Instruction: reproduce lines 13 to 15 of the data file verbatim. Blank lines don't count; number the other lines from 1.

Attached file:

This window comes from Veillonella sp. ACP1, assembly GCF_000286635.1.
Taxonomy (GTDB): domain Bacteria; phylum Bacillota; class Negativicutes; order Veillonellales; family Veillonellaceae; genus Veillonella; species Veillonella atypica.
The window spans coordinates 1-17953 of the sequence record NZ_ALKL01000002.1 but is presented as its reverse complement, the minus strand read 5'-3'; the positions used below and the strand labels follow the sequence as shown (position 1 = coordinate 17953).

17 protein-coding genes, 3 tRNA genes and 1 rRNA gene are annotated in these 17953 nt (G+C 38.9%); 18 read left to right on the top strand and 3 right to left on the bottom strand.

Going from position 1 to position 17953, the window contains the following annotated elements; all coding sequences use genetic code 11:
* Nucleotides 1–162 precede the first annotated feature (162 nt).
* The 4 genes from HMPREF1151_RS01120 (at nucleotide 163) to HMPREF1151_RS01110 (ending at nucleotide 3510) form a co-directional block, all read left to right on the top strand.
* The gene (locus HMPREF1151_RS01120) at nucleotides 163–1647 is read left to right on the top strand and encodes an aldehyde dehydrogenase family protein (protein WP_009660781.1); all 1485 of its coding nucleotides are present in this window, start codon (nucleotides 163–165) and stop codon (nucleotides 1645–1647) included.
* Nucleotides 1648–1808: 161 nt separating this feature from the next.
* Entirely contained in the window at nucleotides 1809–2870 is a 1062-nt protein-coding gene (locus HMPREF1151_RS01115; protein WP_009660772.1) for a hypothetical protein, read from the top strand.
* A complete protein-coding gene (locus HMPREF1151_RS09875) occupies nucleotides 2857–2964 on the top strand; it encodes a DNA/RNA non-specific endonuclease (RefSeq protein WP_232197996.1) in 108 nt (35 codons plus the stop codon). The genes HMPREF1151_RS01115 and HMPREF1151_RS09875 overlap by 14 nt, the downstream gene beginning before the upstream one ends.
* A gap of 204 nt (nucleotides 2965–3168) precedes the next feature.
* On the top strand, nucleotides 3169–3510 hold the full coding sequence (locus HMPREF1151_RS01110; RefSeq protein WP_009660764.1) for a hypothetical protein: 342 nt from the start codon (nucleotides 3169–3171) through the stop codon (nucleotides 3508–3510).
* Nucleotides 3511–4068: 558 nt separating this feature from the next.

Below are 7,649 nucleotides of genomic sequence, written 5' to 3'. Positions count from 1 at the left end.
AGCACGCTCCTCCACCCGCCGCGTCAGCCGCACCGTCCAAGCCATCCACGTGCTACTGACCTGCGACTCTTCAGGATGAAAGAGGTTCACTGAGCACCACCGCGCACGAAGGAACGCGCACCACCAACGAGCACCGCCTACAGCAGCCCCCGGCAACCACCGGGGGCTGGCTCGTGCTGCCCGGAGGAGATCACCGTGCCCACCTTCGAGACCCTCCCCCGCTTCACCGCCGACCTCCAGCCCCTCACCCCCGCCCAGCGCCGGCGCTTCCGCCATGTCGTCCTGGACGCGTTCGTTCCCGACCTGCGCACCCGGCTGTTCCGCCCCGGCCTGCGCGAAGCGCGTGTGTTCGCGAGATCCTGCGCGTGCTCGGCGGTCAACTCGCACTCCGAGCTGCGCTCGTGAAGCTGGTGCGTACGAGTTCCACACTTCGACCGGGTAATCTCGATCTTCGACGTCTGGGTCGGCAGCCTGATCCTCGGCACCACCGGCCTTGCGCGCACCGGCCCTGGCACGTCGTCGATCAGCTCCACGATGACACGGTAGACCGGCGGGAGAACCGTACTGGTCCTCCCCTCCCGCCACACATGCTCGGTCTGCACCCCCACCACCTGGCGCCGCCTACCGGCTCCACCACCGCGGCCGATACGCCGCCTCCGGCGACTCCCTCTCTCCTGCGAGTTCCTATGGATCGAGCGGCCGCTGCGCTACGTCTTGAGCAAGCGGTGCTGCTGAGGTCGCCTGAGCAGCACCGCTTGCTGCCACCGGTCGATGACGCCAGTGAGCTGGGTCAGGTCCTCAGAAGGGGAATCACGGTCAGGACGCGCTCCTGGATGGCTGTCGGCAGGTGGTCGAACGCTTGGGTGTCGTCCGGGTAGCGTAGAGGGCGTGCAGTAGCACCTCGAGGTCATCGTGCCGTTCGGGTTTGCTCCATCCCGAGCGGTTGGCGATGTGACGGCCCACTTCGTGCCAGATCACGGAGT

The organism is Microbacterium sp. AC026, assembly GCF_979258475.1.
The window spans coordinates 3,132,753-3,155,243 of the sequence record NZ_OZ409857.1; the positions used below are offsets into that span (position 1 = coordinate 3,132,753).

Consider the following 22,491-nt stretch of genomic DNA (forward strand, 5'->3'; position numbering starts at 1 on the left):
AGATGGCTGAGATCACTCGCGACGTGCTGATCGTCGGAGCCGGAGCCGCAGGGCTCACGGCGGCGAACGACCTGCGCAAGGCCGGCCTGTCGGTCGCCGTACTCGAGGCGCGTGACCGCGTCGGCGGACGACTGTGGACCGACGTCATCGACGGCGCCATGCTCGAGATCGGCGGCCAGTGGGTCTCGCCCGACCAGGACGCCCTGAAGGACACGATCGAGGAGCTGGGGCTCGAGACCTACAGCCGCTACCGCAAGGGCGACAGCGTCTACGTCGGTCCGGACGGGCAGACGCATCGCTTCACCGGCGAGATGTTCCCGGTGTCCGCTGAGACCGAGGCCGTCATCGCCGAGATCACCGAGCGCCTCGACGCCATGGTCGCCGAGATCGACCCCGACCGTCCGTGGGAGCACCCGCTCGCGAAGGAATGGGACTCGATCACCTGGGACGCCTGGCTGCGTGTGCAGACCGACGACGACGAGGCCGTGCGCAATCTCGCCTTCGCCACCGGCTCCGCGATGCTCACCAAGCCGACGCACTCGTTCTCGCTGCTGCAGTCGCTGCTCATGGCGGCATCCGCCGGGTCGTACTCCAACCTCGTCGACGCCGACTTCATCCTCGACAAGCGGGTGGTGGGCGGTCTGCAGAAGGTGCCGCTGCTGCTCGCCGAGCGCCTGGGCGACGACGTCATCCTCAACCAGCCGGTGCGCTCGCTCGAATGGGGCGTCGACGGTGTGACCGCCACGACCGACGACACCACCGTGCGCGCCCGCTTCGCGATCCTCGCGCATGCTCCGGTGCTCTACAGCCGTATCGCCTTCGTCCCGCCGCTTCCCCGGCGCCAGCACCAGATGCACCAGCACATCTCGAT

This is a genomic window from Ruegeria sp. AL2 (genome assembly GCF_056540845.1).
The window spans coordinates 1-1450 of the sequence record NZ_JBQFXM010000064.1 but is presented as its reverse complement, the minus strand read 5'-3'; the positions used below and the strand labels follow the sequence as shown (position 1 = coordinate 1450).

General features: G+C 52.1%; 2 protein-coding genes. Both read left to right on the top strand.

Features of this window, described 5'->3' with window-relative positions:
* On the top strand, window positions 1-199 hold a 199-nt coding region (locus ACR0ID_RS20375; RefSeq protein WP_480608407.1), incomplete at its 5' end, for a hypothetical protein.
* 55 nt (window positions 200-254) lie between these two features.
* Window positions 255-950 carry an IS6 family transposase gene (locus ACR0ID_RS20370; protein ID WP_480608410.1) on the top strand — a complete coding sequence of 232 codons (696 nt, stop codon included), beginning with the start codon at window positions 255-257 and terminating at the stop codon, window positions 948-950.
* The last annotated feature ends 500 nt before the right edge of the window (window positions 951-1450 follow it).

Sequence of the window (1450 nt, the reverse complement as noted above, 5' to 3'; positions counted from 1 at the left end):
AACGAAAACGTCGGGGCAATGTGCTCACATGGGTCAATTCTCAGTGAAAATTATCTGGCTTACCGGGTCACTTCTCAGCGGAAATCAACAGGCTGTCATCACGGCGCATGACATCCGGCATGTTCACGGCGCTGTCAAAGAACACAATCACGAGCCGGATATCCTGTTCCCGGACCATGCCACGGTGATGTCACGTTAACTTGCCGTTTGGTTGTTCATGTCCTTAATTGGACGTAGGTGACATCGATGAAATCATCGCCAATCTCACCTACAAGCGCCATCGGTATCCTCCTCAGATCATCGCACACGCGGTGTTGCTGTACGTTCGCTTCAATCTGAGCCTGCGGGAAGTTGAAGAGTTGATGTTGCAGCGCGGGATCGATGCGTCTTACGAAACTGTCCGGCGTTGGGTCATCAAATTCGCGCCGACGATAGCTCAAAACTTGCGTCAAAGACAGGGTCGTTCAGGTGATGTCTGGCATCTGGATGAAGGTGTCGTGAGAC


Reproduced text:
* On the top strand, nucleotides 3169–3510 hold the full coding sequence (locus HMPREF1151_RS01110; RefSeq protein WP_009660764.1) for a hypothetical protein: 342 nt from the start codon (nucleotides 3169–3171) through the stop codon (nucleotides 3508–3510).
* Nucleotides 3511–4068: 558 nt separating this feature from the next.

Below are 7,649 nucleotides of genomic sequence, written 5' to 3'. Positions count from 1 at the left end.